Is there ever a dull week in Pennsylvania politics? This week brought lots of dueling memes to the state’s U.S. Senate race, raised questions about whether or not GOP gubernatorial candidate Doug Mastriano has been deleting key Facebook videos and even saw a major bipartisan push in Congress to enshrine same-sex marriage protections in federal law. And this was a slow week. For more politics and government news from the Keystone State, keep reading.
John Fetterman claims he is returning to the campaign trail
Just as Republican Senate nominee Dr. Mehmet Oz began to ramp up attacks on John Fetterman’s lack of public appearances, Fetterman gave his first public interview this week, albeit virtually, and was slated to attend a Democratic fundraiser on Thursday. In an interview with the Pittsburgh Post-Gazette, Fetterman said he’s “feeling really good” and has “nothing to hide” in regard to his health, adding that he has been walking four to five miles each day.
Pennsylvania elections are back in the spotlight
Republicans once again have their eyes on changing the state’s election laws. House State Government Committee Chair Seth Grove unveiled a new report this week, detailing election-related issues experienced in the state since 2021, which Grove said underscores the need for large-scale election law revisions sooner rather than later. Meanwhile, 14 Republican state lawmakers this week asked the Commonwealth Court to throw out the state’s mail-in voting law, arguing that the law should be voided due to a 3rd U.S. Circuit Court of Appeals decision back in May.
Doug Mastriano faces questions about Facebook videos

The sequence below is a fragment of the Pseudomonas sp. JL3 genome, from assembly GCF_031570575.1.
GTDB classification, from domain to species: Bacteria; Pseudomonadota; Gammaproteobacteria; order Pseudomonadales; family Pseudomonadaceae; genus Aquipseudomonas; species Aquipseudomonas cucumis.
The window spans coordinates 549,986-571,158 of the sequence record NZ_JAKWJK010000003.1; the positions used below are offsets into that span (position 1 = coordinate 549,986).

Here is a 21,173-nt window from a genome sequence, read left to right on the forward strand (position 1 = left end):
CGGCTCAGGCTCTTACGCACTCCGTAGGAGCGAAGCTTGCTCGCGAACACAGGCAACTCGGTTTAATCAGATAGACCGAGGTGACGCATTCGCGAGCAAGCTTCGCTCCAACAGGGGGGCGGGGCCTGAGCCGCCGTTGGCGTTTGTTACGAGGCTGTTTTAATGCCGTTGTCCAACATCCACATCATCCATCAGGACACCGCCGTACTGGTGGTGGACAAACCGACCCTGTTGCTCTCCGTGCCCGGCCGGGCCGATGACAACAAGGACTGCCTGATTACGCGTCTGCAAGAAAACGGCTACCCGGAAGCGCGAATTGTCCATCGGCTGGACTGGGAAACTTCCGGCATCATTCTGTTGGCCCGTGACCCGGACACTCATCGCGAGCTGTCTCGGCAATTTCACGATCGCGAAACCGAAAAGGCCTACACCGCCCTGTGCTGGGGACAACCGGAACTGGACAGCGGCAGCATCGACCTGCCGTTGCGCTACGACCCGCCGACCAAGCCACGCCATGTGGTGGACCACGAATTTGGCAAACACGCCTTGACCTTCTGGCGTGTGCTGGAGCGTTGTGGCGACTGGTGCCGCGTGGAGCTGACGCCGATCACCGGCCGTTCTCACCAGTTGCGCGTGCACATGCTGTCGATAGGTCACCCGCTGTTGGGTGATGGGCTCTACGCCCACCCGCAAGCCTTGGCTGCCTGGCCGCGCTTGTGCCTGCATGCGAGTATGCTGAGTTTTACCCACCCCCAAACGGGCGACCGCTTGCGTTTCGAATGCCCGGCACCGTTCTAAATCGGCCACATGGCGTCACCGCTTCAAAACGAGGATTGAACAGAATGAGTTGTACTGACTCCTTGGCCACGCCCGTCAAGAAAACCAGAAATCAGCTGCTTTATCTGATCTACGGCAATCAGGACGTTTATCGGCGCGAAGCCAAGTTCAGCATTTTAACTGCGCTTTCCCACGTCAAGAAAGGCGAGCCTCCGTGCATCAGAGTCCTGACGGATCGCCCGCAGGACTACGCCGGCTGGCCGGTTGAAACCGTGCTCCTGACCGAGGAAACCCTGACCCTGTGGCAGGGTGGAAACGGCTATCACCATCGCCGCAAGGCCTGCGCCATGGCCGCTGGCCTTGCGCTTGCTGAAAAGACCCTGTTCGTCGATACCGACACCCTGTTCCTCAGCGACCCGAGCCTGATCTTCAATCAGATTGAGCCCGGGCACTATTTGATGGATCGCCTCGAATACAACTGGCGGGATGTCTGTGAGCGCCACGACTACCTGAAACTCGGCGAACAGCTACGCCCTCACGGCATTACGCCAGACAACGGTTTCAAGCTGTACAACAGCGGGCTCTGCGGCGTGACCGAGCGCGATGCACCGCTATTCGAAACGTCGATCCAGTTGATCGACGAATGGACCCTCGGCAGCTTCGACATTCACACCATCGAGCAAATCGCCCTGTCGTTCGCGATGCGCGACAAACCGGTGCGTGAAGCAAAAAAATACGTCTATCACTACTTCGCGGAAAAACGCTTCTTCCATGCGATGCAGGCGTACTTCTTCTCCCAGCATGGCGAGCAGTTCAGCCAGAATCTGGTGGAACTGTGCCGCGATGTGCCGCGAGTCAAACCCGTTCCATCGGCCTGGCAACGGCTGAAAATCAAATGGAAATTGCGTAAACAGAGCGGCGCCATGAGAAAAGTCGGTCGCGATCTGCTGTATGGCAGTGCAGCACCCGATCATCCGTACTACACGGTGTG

A report from The Philadelphia Inquirer this week suggested that Republican gubernatorial nominee Doug Mastriano has been deleting videos that reference his views on global warming, when life begins and support for his bid for governor, but Mastriano’s campaign quickly fired back saying the videos were deleted due to a default Facebook setting. His campaign accused the Inquirer of publishing “fake news,” but reportedly did not respond to the paper’s follow-up questions.
Majority of congressional delegation votes for same-sex marriage protections
The U.S. House of Representatives voted overwhelmingly this week to enshrine protections for same-sex marriage into federal law, a move that comes amid concerns that the U.S. Supreme Court could eventually reconsider a 2015 ruling that required states to recognize same-sex marriages. The vote included bipartisan support from Pennsylvania’s congressional delegation, with 12 of the state’s 17 House members voting to approve the measure. It currently faces an uncertain future in the Senate as Democrats attempt to whip up enough Republican votes.